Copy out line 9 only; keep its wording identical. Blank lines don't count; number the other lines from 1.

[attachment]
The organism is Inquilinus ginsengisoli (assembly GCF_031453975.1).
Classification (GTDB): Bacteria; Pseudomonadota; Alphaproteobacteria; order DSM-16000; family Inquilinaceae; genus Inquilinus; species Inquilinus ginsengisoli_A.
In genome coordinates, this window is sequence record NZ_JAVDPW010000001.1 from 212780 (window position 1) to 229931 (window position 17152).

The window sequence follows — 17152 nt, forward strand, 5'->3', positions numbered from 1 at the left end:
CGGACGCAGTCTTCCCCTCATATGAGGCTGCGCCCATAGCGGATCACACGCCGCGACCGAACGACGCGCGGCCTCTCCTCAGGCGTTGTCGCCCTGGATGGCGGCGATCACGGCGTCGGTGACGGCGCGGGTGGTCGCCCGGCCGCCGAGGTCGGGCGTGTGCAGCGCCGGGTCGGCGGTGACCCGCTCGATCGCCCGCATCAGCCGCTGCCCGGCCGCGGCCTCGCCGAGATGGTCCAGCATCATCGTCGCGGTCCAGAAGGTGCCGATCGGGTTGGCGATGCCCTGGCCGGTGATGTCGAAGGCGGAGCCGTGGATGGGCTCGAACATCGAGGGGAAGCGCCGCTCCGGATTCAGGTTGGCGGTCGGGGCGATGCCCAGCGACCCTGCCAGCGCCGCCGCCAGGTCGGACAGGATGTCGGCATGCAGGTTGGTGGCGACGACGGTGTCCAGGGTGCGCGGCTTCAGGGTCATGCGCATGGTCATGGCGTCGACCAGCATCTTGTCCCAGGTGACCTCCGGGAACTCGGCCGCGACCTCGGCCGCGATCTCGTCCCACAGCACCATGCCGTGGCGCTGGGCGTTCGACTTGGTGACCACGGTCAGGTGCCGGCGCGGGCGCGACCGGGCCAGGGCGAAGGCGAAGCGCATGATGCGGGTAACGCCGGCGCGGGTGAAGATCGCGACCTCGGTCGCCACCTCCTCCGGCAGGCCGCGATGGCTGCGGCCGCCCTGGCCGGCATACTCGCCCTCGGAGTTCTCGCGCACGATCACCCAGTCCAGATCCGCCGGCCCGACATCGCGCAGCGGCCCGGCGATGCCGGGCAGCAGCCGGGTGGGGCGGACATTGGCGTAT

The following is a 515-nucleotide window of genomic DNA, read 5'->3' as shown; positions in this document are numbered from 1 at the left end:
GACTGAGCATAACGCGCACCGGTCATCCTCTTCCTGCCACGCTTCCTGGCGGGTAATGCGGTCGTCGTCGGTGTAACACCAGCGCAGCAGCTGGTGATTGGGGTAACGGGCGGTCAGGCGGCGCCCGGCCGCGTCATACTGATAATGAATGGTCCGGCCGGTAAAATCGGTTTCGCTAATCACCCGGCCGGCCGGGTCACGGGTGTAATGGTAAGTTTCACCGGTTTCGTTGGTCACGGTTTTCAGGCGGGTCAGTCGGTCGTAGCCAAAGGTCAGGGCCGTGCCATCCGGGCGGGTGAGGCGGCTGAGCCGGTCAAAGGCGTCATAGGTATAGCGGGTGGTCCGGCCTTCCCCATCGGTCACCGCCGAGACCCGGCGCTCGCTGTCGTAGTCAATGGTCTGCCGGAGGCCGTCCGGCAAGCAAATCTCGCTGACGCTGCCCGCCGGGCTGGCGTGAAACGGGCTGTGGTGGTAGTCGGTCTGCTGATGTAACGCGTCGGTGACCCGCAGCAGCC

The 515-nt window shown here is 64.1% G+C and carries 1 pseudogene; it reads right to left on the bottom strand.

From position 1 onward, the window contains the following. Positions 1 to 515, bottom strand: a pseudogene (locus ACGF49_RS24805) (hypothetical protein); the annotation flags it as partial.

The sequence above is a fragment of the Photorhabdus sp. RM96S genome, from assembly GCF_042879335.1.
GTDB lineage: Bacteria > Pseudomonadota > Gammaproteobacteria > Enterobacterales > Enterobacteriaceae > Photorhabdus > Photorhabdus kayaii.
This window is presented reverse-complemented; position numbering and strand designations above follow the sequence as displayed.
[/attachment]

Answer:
From position 1 onward, the window contains the following. Positions 1 to 515, bottom strand: a pseudogene (locus ACGF49_RS24805) (hypothetical protein); the annotation flags it as partial.